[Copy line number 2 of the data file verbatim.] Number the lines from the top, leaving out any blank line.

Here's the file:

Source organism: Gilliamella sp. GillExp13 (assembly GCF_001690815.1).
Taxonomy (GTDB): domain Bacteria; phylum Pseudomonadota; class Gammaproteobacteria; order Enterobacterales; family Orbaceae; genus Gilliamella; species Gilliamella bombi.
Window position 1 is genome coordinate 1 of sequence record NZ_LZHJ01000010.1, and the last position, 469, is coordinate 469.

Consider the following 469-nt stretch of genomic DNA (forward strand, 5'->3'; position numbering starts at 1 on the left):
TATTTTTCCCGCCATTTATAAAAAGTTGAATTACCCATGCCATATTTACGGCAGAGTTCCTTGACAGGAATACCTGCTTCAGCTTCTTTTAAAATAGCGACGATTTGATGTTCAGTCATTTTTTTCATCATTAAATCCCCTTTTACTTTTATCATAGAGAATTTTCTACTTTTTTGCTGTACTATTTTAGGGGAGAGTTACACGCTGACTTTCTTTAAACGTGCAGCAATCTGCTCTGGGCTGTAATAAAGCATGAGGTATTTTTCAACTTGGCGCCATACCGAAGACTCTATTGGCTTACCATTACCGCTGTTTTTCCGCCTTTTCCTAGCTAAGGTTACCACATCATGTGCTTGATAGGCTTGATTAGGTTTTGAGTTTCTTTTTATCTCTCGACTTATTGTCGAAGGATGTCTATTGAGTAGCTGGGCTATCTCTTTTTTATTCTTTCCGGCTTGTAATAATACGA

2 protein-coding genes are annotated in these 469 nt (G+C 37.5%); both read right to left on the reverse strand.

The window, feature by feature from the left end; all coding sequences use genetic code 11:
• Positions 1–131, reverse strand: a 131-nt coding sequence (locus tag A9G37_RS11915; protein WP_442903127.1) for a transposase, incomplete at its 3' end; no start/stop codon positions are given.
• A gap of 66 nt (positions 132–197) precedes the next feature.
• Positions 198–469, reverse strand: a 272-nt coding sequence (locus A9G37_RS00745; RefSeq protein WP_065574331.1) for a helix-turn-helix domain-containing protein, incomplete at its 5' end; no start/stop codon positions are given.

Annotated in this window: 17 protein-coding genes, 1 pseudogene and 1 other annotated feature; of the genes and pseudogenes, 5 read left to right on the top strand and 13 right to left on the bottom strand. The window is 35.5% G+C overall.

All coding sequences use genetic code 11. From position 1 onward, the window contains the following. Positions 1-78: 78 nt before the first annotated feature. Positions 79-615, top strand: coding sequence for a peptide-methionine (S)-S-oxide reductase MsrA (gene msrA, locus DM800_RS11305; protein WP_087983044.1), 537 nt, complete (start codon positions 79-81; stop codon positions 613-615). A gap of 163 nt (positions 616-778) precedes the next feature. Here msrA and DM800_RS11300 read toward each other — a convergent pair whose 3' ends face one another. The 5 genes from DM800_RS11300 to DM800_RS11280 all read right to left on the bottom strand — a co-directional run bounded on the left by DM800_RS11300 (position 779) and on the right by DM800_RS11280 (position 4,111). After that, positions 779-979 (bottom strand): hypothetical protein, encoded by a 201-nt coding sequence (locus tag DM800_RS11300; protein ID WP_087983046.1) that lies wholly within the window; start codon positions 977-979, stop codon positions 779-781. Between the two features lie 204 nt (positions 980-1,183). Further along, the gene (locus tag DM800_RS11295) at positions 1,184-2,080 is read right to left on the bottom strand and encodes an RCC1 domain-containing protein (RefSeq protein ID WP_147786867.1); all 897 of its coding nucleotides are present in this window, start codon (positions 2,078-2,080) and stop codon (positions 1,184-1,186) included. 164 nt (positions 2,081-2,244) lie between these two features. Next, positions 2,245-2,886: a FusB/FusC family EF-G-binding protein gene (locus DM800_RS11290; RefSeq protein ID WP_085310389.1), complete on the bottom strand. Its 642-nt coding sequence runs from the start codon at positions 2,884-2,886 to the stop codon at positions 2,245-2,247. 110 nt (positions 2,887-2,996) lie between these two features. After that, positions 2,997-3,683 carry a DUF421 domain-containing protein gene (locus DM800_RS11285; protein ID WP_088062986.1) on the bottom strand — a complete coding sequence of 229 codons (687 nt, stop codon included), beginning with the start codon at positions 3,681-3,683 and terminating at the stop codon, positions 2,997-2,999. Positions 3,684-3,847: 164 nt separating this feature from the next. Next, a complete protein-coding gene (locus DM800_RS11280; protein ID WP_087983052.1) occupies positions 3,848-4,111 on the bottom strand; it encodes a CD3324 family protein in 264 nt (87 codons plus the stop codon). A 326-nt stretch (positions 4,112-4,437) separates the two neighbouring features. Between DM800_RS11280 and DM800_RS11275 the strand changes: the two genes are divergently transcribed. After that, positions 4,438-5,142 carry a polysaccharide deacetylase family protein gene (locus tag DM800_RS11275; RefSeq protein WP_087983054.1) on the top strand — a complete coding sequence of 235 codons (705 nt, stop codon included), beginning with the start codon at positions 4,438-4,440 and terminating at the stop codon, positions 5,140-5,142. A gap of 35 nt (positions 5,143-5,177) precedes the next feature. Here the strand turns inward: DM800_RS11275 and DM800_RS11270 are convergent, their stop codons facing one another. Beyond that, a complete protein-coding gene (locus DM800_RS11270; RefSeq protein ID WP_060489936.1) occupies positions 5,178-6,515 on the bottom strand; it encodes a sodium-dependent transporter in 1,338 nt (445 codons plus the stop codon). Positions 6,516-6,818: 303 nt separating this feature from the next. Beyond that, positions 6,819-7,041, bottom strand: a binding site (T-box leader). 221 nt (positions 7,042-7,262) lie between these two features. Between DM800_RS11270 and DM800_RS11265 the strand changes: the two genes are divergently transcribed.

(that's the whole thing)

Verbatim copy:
Taxonomy (GTDB): domain Bacteria; phylum Pseudomonadota; class Gammaproteobacteria; order Enterobacterales; family Orbaceae; genus Gilliamella; species Gilliamella bombi.